The Death of Bees by Lisa O’Donnell
The Death of Bees is the debut novel by Lisa O’Donnell and won her the Commonwealth Book Prize in 2013. She’s also a talented screenwriter, being nominated for the Dennis Potter New Screenwriters Award and winning the Orange Prize for New Screenwriters for her screenplay The Wedding Gift.
The Death of Bees is the story of sisters Nelly and Marnie. When their neglectful mother finds their equally disappointing father dead, she walks to the garden shed and hangs herself. Leaving Marnie (15) and Nelly (12) to fend for themselves. The girls decide to cover up the death of their parents until Marnie turns 16 and can legally care for her little sister.
They bury their father in the garden and hide their mother in the coal bunker alongside the house. Due to their parent’s continual neglect throughout their lives, they hope not too many questions will be asked about their parent’s location. Little do they know, that the one person their parents warned them from, could actually become their best friend. Their neighbour and registered sex offender, Lennie.
This book does have a brilliantly dark beginning and the description of the girls moving their parent’s bodies is quite brutal in parts. The fact that they were able to their parents deaths in this way goes a long way to signify how they are used to caring for themselves and learning to cope with whatever situation is thrown at them. I really enjoyed the introduction to this book but started to worry about 30 pages in where the storyline was mostly based around Marnie. There were hints at sexual abuse from her father, descriptions of drug taking, underage sex and drinking, which I thought could potentially lead to a very depressing read. It then branched out and each section was written from either Marnie, Nelly or Lennie’s perspective. My concerns were completely quashed. Although there are incredibly dark moments in this book, based on the girls past, relationships and their feelings towards their parents, it never becomes overwhelmingly glum.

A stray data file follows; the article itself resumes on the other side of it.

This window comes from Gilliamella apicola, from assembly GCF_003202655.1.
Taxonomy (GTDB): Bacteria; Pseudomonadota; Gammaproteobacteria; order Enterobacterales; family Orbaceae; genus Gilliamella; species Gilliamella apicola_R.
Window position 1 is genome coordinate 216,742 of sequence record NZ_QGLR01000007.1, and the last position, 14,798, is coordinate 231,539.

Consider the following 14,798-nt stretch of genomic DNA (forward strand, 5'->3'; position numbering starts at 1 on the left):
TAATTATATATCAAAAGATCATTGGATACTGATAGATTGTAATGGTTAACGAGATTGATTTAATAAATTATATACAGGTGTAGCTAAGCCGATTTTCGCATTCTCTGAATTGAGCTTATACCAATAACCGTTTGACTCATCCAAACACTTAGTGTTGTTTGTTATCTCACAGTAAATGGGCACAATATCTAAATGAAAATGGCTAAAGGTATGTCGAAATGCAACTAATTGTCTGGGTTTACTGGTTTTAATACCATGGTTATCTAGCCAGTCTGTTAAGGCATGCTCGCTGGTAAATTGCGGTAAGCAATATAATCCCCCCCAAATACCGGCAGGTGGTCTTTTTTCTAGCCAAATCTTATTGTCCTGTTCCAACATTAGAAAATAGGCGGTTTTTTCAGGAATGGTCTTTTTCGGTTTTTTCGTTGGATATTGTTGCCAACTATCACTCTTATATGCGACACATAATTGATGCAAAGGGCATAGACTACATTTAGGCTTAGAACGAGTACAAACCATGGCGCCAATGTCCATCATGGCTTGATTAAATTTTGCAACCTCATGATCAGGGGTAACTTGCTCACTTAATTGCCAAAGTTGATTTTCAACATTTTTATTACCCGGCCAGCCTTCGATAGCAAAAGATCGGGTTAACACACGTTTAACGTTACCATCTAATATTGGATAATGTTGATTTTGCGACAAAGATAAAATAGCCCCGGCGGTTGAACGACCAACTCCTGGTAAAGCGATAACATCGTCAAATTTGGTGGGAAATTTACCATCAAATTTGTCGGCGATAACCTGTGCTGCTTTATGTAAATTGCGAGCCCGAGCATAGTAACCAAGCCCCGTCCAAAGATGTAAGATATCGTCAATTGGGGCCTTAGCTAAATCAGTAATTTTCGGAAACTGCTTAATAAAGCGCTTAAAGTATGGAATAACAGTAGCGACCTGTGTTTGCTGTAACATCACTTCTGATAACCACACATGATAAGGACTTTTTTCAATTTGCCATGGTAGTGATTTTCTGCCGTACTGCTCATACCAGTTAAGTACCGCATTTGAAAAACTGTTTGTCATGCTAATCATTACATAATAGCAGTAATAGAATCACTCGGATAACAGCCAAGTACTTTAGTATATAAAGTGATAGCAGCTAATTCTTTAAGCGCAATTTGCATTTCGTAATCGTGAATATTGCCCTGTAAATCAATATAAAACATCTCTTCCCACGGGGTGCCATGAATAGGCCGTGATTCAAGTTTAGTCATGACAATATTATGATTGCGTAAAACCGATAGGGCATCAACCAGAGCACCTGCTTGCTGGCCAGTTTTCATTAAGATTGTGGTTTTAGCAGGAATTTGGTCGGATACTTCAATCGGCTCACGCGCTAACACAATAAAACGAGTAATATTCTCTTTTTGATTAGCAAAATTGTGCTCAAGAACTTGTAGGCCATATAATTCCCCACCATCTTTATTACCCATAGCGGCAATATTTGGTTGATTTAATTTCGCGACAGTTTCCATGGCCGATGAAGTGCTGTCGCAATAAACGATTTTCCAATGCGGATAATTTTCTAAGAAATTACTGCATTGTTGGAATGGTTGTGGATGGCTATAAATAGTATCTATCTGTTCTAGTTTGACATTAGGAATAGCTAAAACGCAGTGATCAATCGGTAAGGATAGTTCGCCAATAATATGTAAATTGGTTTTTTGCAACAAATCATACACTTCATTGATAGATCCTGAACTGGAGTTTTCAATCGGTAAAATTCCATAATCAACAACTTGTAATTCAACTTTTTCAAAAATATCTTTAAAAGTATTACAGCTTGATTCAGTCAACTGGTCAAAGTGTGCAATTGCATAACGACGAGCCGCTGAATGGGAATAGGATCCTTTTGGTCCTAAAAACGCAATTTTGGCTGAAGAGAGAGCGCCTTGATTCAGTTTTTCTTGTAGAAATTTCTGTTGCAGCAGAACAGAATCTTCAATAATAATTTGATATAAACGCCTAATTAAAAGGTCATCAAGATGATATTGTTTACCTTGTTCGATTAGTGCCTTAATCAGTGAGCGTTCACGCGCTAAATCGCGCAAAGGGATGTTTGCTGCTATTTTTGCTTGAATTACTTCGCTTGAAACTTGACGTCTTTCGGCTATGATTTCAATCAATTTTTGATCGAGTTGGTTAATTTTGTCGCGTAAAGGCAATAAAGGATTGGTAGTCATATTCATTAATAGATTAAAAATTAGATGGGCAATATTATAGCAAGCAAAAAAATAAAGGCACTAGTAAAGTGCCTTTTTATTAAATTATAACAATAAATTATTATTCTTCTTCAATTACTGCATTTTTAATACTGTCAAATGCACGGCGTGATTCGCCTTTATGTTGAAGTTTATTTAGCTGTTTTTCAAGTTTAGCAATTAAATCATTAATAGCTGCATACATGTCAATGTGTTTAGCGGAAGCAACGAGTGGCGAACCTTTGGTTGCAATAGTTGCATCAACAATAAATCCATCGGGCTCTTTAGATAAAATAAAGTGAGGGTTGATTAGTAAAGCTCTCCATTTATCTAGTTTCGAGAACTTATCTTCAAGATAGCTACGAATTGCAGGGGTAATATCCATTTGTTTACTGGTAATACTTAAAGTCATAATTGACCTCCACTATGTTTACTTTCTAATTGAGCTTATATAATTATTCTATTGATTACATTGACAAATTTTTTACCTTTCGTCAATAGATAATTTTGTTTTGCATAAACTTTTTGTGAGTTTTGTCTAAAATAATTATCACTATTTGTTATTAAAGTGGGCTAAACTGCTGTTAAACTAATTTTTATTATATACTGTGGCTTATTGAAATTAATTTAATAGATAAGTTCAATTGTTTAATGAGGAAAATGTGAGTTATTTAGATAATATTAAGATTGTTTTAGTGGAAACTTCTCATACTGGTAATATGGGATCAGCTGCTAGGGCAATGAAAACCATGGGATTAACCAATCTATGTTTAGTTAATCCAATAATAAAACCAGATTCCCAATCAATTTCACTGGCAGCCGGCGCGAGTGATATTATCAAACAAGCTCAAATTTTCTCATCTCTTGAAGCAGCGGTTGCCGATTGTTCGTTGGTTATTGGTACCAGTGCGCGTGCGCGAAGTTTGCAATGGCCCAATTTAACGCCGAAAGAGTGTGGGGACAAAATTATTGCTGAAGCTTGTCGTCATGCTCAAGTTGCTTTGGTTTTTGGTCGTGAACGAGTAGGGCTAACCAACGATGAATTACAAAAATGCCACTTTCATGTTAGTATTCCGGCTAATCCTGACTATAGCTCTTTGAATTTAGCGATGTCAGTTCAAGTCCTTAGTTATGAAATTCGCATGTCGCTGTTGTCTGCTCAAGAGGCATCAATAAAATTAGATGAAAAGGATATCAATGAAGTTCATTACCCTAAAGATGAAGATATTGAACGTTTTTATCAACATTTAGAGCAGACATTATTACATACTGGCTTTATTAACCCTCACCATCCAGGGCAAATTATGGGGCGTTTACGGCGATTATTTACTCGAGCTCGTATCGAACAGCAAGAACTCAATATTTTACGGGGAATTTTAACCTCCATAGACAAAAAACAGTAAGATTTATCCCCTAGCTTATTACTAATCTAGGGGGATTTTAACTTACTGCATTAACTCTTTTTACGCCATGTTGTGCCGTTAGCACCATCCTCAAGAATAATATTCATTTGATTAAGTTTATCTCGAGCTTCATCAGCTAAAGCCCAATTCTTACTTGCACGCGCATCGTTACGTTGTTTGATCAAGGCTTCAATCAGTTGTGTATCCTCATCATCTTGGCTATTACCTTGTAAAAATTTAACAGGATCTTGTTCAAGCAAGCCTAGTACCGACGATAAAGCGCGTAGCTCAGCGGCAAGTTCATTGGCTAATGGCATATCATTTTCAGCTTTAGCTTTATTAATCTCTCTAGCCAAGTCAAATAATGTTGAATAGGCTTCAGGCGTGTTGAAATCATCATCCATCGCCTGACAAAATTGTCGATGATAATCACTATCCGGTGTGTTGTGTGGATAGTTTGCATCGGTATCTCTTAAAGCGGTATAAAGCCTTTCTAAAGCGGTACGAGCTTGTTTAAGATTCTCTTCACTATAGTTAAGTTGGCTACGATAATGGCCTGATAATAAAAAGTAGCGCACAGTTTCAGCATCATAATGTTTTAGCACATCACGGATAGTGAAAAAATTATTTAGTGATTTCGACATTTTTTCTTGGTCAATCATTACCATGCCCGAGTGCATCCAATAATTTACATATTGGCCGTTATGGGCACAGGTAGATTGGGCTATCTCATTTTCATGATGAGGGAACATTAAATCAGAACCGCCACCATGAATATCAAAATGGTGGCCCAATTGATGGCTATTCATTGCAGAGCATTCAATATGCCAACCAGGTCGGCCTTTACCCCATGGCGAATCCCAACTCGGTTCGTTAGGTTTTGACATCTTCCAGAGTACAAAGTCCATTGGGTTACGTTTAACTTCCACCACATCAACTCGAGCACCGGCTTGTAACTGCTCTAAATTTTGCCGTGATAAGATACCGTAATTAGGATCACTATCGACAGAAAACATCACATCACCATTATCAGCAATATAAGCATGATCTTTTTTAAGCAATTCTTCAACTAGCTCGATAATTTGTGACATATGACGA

You could also gain the wrong impression from the blurb on the rear of the book, that the neighbour Lennie is a sinister character. This is definitely not the case. He takes on the parental role and gives the girls the first real love and stability they have ever known. The chapters written from his perspective give beautiful insights into the girls’ behaviour and even though he had been caught with an underage male prostitute, the pain that comes across from the loss of his partner makes you feel for him immensely.
The girls in this story are sisters but they couldn’t be more different. Marnie is a teenager with a rough exterior but heart of gold and Nelly displays some sort of mental or emotional disorder which is never fully explained but comes across as some sort of dyspraxia. She is very articulate, adult in her speech and musically gifted but seems to struggle relating to people and growing up. These differences add to them becoming brilliant characters and I loved how the same situations are, reflecting their unique outlooks. Some might say that jumping from character to character is a bit confusing but as they’re such strong individuals, I really enjoyed it.
This novel is accessible, has stunning characters, is heartwarming without being too mushy and is great for either men or women. Overall I loved this book!
If you like The Death of Bees by Lisa O’Donnell you’ll love Mosquitoland by David Arnold.